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Report on Manam (Papua New Guinea) — November 2009


Bulletin of the Global Volcanism Network, vol. 34, no. 11 (November 2009)
Managing Editor: Richard Wunderman.

Manam (Papua New Guinea) Intermittent ash and glow at both craters during 2009

Please cite this report as:

Global Volcanism Program, 2009. Report on Manam (Papua New Guinea) (Wunderman, R., ed.). Bulletin of the Global Volcanism Network, 34:11. Smithsonian Institution. https://doi.org/10.5479/si.GVP.BGVN200911-251020


Papua New Guinea

4.08°S, 145.037°E; summit elev. 1807 m

All times are local (unless otherwise noted)

The volcano was generally quiet between 2 April 2008 and 26 January 2009, with intermittent ash plumes and vapor emissions (BGVN 34:01). This same pattern of activity at Manam continued through the rest of 2009.

Glow from Main and Southern craters was reported again during January-April, July, September, and October. Thermal anomalies near the summit were recorded by the MODVOLC system on 29 June, 16 July, 8-9 and 17 August, 26 September, and 4 October.

Emissions from both craters during February 2009 consisted of white vapor. A dull glow was visible at night from both craters on 23 and 25 February. Occasional night-time glow was observed in March.

Both Main and Southern craters released variable white vapor on most days in April, seen when the summit was clear. Steady glow from Main Crater was observed on the nights of 6, 17, and 26 April. The earthquake recorder was repaired on 5 April 2009. Seismic activity remained at low level, with the number of daily volcanic earthquakes ranging between 610 and 980 events.

The Darwin VAAC reported that on 13 May an ash plume rose to an altitude of 3 km and drifted ~ 20 km SE. Another ash plume on 8 June rose to an altitude of 2.4 km and drifted ~ 40 km NW.

Mild eruptive activity at Southern Crater began on 11 July. Southern Crater released diffuse white vapor during 1-9 and 14-15 July. Diffuse pale-gray ash clouds were reported on 11 July and from 16 July until the end of the month. The ash plumes rose less than 1 km above the summit before being blown downwind and causing fine ashfall. Weak roaring noises were heard from 18 to 21 July, and fluctuating glow was visible at night on 19, 23-24, and 28-29 July. Main Crater released variable amounts of white vapor on most days in July; however, pale-gray ash clouds were emitted during the last three days of the month. Occasional glow was visible at night on 24 July. Seismic activity was low to moderate, dominated by low-frequency volcanic earthquakes (800 to 1,000 events/day).

Mild eruptions again occurred at Southern Crater on 3-4 September and gray ash clouds rose 600-700 m above the summit. The ash clouds were then blown NW, resulting in fine ashfall on that side of the island. At other times white vapor was released from both craters, accompanied at times by diffuse blue vapor from Southern Crater. Occasional glow was visible from Southern Crater on 2, 9, and 16 September, and from Main Crater on 18, 19, and 23 September. Seismicity remained low to moderate until the seismic system developed power problems on 17 September. Daily totals for the low-frequency earthquakes ranged between 210 and 1,010. No high-frequency earthquakes were recorded.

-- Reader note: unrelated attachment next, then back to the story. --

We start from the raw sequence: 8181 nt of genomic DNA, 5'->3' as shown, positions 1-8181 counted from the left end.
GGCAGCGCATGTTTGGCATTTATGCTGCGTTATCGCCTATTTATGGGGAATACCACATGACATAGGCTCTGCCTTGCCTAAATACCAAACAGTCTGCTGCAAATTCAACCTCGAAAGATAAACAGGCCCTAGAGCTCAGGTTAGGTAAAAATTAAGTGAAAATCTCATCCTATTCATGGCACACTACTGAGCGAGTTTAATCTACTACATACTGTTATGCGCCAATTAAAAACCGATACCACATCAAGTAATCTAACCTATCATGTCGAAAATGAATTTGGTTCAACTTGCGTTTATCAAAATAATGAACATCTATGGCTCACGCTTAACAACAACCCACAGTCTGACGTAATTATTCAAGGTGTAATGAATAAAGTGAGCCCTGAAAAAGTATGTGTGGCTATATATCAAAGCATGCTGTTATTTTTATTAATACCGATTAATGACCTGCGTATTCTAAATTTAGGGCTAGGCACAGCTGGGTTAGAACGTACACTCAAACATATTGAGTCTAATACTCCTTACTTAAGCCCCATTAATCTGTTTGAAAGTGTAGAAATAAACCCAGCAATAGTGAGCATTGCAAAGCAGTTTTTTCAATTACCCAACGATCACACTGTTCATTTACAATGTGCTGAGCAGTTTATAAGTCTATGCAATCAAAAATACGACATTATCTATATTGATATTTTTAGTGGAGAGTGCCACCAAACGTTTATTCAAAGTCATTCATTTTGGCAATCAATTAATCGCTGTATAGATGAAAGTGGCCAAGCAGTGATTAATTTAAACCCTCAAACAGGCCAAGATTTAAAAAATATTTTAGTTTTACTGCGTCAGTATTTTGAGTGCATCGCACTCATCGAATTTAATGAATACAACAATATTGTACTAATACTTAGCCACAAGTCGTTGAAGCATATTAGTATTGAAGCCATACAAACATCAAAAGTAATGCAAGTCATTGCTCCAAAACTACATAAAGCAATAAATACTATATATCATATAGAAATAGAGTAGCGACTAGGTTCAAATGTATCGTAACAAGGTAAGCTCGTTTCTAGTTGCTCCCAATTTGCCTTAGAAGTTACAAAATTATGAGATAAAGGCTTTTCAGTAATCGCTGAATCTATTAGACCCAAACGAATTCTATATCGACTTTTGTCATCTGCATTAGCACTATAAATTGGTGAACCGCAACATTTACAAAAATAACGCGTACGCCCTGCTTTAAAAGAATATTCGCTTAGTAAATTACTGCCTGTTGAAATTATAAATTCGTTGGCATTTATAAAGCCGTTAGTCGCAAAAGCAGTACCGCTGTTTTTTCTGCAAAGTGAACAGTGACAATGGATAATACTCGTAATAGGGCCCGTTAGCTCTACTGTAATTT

During October, a steady glow from the two craters began on the 7th. The glow at Southern Crater lasted for a week, while at Main Crater it continued until 20 October.

The Darwin VAAC reported that during 1-2 November ash plumes rose to an altitude of 2.1 km and drifted 35-55 km NW and N. On 12 December an eruption plume rose to an altitude of 3 km and drifted 75 km N; meteorological clouds prevented identification of ash in imagery after the initial advisory was issued.

Geological Summary. The 10-km-wide island of Manam, lying 13 km off the northern coast of mainland Papua New Guinea, is one of the country's most active volcanoes. Four large radial valleys extend from the unvegetated summit of the conical basaltic-andesitic stratovolcano to its lower flanks. These valleys channel lava flows and pyroclastic avalanches that have sometimes reached the coast. Five small satellitic centers are located near the island's shoreline on the northern, southern, and western sides. Two summit craters are present; both are active, although most observed eruptions have originated from the southern crater, concentrating eruptive products during much of the past century into the SE valley. Frequent eruptions, typically of mild-to-moderate scale, have been recorded since 1616. Occasional larger eruptions have produced pyroclastic flows and lava flows that reached flat-lying coastal areas and entered the sea, sometimes impacting populated areas.

Information Contacts: Rabaul Volcano Observatory (RVO), PO Box 386, Rabaul, Papua New Guinea; Darwin Volcanic Ash Advisory Centre (VAAC), Bureau of Meteorology, Northern Territory Regional Office, PO Box 40050, Casuarina, NT 0811, Australia (URL: http://www.bom.gov.au/info/vaac/); Hawai'i Institute of Geophysics and Planetology (HIGP) Thermal Alerts System, School of Ocean and Earth Science and Technology (SOEST), Univ. of Hawai'i, 2525 Correa Road, Honolulu, HI 96822, USA (URL: http://modis.higp.hawaii.edu/).